Thus it is distinctly declared that “through his policy also, he shall cause craft to prosper in his hand,” “and by peace shall destroy many.” To know what this “policy” is, is to know Rome from beginning to end. To understand the workings of this “policy,” is to understand the workings of Rome so well, even to-day, that she can never deceive nor get any advantage of him who understands it.PTUK September 5, 1895, page 565.6

    THE POLICY IN ANCIENT TIMES

    IN Rollin’s ancient history there is an analysis of this Romish policy and its workings in the progress of Rome to power and dominion over all the ancient nations. And so entirely is this “his policy” ever, that Rollin’s analysis of it as it was manifested in ancient times is as perfectly descriptive of Rome’s policy and its workings to-day as it is of it in ancient days. Here are the historian’s words:—PTUK September 5, 1895, page 565.7

    The reader begins to discover, in the events related, one of the principal characteristics of the Romans, which will soon determine the fate of all the States of Greece, and produce an almost general change in the universe; I mean a spirit of sovereignty and dominion. This characteristic does not display itself at first in its full extent; it reveals itself only by degrees; and it is only by insensible progressions, which at the same time are rapid enough, that it is carried at last to its greatest height.PTUK September 5, 1895, page 565.8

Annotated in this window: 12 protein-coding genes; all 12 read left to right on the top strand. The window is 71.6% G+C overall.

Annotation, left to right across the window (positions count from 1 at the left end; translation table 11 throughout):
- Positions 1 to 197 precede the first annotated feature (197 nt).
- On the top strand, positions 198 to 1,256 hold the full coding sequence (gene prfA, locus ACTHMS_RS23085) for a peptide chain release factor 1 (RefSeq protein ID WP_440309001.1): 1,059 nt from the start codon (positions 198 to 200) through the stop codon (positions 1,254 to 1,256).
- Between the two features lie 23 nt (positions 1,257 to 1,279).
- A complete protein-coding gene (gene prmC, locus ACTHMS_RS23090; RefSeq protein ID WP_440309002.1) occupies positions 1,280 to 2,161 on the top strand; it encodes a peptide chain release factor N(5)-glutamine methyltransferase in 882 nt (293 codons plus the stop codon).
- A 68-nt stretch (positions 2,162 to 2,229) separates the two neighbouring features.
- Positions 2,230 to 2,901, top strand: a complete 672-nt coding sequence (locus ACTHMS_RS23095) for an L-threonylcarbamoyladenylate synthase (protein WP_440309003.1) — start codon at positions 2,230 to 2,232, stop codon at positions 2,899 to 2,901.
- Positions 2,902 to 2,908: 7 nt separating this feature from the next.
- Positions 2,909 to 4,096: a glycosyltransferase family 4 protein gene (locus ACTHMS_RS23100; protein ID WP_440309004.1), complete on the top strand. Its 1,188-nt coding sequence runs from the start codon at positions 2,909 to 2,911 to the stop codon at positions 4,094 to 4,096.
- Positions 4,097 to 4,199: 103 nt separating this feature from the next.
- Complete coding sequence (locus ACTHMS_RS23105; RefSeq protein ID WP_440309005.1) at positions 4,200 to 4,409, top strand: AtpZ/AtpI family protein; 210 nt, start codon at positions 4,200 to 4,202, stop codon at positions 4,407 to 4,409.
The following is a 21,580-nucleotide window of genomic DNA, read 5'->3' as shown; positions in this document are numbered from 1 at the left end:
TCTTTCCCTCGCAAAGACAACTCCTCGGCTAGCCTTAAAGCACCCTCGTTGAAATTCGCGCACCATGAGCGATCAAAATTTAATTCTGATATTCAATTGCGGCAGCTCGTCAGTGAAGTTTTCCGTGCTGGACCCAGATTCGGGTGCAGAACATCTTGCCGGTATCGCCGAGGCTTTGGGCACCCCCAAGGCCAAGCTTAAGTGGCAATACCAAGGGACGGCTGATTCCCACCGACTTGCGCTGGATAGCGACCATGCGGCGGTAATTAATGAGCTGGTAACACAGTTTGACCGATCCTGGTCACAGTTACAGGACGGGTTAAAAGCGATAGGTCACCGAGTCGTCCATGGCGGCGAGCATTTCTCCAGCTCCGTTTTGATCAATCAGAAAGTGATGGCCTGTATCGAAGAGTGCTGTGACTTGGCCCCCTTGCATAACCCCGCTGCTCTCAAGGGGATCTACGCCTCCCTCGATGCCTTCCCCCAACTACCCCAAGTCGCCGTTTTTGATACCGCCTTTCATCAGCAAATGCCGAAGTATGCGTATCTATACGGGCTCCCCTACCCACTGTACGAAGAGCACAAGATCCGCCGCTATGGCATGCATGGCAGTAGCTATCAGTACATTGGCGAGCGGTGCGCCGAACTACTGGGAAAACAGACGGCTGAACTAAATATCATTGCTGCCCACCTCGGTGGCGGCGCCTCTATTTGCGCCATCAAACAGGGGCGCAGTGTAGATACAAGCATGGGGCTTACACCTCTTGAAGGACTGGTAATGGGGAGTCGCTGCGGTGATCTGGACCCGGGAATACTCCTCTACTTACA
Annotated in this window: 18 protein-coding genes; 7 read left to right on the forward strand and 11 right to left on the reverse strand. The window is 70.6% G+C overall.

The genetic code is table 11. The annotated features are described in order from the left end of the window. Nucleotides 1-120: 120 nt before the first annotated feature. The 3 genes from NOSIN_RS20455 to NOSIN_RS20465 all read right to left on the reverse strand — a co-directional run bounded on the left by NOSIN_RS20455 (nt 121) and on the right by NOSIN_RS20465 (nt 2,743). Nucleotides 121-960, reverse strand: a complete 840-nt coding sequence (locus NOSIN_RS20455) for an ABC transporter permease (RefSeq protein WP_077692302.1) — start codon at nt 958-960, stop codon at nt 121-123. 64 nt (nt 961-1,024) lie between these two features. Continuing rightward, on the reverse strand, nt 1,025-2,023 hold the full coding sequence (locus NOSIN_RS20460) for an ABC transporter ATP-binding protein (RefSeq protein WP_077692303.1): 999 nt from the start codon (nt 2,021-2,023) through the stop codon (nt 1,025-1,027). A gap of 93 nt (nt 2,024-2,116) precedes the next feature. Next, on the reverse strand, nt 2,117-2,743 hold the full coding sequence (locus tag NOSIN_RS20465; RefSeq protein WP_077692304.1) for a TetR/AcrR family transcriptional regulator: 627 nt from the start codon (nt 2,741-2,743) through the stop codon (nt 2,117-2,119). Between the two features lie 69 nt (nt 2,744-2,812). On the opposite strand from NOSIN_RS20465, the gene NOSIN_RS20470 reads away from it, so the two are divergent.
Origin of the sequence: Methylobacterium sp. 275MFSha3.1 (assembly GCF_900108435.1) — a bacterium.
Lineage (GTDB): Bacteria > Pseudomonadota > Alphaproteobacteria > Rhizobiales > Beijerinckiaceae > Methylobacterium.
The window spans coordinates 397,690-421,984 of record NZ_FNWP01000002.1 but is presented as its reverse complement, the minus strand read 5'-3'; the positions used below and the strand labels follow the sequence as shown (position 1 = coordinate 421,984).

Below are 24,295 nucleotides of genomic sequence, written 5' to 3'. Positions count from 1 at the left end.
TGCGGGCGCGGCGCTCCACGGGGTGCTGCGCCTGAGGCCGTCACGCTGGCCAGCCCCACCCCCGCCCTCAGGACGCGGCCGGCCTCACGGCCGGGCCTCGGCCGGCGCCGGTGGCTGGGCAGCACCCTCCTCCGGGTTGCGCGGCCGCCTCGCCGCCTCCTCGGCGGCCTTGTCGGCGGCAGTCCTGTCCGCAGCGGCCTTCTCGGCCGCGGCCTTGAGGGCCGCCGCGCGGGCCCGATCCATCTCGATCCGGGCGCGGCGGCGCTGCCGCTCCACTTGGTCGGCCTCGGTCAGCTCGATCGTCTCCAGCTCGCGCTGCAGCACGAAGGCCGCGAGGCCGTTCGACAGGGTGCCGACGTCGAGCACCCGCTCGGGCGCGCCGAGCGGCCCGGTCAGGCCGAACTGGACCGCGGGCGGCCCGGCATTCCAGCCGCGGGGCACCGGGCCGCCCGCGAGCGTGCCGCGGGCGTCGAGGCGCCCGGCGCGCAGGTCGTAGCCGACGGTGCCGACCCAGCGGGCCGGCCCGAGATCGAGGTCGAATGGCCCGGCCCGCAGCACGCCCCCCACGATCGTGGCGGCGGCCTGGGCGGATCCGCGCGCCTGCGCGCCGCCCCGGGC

It must be confessed, that this people, on certain occasions, show such a moderation and disinterestedness, which from a superficial view seems to exceed everything we meet with in history, and which we feel it incumbent on us to praise.... But if we penetrate ever so little beyond this glaring outside, we soon perceive that this specious moderation of the Romans was entirely founded on a profound policy; wise, indeed, and prudent, according to the ordinary rules of government, but at the same time very remote from that noble disinterestedness so highly extolled on the present occasion.PTUK September 5, 1895, page 565.9

    Nothing could be more gentle and equitable than the conduct of the Romans in the beginning. They acted with the utmost moderation toward such States and nations as addressed them for protection. They succoured them against their enemies, took the utmost pains in terminating their differences and in suppressing all commotions which arose amongst them, and did not demand the least recompense from their allies for all these services. By this means their authority gained strength daily, and prepared the nations for entire subjection.PTUK September 5, 1895, page 565.10